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Book review: “End Back and Neck Pain”

End Back & Neck Pain by Vincent Fortanasce, David Gutkind, and Robert G. Watkins
Community Health Education Ctr RD771.B217 F67 2012 Non-circulating

Reviewed by Sharnice Atkinson, Community Health Education Center Intern

End Back & Neck Pain states “Spinal pain is the second most common reason for a medical office visit and the most common reason for emergency room consultations in the United States totaling 6 million visits per year.”  This book was written to explain what can cause back and neck pain and what you can do to end the pain.  The authors start out the book with a spine pain test in order to evaluate the pain and to give advice on whether you should see a specialist and/or seek therapy.  Part one of the book titled “Why Does It Hurt?” discusses the common causes of spinal pain and what age group and lifestyles are affected by these conditions.  Also, this section gives information on how certain types of injuries cause certain types of pain.  For example, nerve radicular pain is identified because the pain usually associated with this is a stabbing, electric shock and/or tingling sensation that radiates along the nerve path.

Part two titled “Helping Yourself” shows the reader what they can do to ease the back or neck pain, such as wearing a lumbar corset or icing the area.  Chapter four of this book contains trunk stabilization exercises that help to improve posture and reduce pain.   Examples of exercises mentioned in this chapter are bracing with arm flexion, bridging and seated arm lift.  Other exercises this chapter contains are isometric exercises, which are exercises that are done without weights and without putting force across a joint.  Lifestyle choices such as eating the right foods, getting enough sleep, and having the ability to manage stress are important in the alleviation of spinal pain.  Body mechanic techniques is another topic in this section, which shows the reader proper body mechanics in order to reduce pain and unwanted spinal forces during daily and work-related activities.  In chapter seven, the authors discuss how the positioning of your workstation, your posture at the workstation, and the techniques that you use while working can affect your ability to stay symptom free.  They explain movements that can cause pain such as overreaching at a computer workstation, using incorrect heights for things such as chairs and having an unbalanced work area.  How to arrange your office space to promote long term comfort is also another topic the authors discuss.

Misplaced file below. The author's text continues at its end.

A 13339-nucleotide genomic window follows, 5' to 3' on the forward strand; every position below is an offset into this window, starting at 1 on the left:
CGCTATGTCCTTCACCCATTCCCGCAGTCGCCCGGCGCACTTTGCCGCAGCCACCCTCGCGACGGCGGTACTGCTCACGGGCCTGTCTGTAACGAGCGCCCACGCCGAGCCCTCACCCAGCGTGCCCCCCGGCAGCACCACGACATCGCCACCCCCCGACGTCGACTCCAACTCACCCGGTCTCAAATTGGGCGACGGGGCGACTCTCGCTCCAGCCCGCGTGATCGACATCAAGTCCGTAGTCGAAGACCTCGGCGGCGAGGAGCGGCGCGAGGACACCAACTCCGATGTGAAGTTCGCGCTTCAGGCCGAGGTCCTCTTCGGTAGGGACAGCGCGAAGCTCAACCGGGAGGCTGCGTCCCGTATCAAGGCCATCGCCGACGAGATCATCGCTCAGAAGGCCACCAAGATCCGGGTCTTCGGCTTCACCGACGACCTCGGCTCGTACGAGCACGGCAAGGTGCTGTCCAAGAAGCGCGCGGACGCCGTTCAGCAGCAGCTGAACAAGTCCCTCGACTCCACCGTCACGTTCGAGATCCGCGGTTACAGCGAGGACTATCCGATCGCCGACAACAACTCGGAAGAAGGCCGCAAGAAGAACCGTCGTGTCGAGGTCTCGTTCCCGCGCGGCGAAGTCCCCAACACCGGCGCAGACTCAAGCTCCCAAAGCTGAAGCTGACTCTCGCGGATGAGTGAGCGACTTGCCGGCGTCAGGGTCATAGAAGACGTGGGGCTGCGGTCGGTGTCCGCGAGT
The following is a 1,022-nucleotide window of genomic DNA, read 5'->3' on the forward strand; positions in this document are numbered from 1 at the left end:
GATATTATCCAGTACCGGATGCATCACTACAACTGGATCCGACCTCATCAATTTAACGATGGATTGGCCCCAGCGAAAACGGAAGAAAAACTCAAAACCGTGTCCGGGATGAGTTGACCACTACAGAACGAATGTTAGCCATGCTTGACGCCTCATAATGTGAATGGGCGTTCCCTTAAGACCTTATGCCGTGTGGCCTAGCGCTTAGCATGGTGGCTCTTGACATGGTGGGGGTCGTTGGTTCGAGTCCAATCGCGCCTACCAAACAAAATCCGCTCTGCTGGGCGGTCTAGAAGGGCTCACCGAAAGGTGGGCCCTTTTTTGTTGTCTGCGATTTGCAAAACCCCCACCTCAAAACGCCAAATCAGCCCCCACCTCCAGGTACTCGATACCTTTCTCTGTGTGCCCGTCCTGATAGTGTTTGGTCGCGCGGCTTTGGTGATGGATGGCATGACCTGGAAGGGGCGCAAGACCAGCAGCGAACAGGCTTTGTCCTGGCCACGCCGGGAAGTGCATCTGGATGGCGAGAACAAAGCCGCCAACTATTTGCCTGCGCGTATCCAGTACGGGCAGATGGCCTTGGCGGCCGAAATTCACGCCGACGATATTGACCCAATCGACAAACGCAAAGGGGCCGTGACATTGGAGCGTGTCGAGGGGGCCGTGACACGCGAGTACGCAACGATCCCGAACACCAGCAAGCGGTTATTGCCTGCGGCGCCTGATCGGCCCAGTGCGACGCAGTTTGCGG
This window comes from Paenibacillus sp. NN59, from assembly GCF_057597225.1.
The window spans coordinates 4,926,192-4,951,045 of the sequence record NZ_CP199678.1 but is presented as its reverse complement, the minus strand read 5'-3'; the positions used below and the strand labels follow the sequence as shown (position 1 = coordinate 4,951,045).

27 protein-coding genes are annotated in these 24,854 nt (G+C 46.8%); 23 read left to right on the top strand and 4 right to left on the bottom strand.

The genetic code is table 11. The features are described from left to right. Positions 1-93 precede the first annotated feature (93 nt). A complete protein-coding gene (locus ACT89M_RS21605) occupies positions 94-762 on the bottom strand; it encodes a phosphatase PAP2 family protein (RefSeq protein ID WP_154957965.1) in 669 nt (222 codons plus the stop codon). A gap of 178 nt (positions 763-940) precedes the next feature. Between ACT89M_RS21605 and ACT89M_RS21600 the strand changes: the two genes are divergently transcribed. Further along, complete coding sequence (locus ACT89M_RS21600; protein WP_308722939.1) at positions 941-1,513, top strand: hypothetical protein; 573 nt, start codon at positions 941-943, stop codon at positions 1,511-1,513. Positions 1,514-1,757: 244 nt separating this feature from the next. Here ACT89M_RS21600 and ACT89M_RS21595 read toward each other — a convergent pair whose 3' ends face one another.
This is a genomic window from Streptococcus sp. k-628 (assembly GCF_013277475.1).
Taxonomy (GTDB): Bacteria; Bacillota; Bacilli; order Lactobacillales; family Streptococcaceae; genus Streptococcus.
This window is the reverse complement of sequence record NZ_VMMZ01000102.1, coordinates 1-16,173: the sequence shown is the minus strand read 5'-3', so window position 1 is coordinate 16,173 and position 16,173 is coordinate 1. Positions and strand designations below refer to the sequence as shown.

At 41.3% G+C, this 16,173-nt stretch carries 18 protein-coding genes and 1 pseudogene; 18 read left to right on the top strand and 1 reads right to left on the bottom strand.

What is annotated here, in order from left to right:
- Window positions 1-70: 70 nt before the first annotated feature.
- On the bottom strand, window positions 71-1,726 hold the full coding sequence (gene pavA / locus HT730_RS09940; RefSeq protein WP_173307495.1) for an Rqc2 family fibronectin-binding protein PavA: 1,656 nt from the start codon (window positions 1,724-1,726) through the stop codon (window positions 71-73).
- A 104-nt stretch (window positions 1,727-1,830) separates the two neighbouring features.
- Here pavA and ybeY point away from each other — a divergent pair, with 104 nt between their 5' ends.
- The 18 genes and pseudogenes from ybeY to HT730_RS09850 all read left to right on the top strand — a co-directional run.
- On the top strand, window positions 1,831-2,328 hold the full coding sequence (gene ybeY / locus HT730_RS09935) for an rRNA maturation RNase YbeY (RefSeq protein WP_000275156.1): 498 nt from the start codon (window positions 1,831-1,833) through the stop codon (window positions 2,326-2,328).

Part three of the book titled “Working with Your Doctor” gives advice on picking the best health care provider that will provide an accurate diagnosis, and that will give you a satisfactory exam.  Also, they mention what will be expected during an examination, how giving your doctor a good history on your pain is key to getting the right diagnosis, and the option of taking medication for spinal pain.  In the last part of the book “Exploring Surgical Options” the authors discuss topics such as getting injections for spinal pain and whether or not getting surgery is right for you.


To view this title, or other health-related books, visit the Community Health Education Center (CHEC).  CHEC is located on the ground floor of the VCUHS Gateway Building on the MCV Campus.

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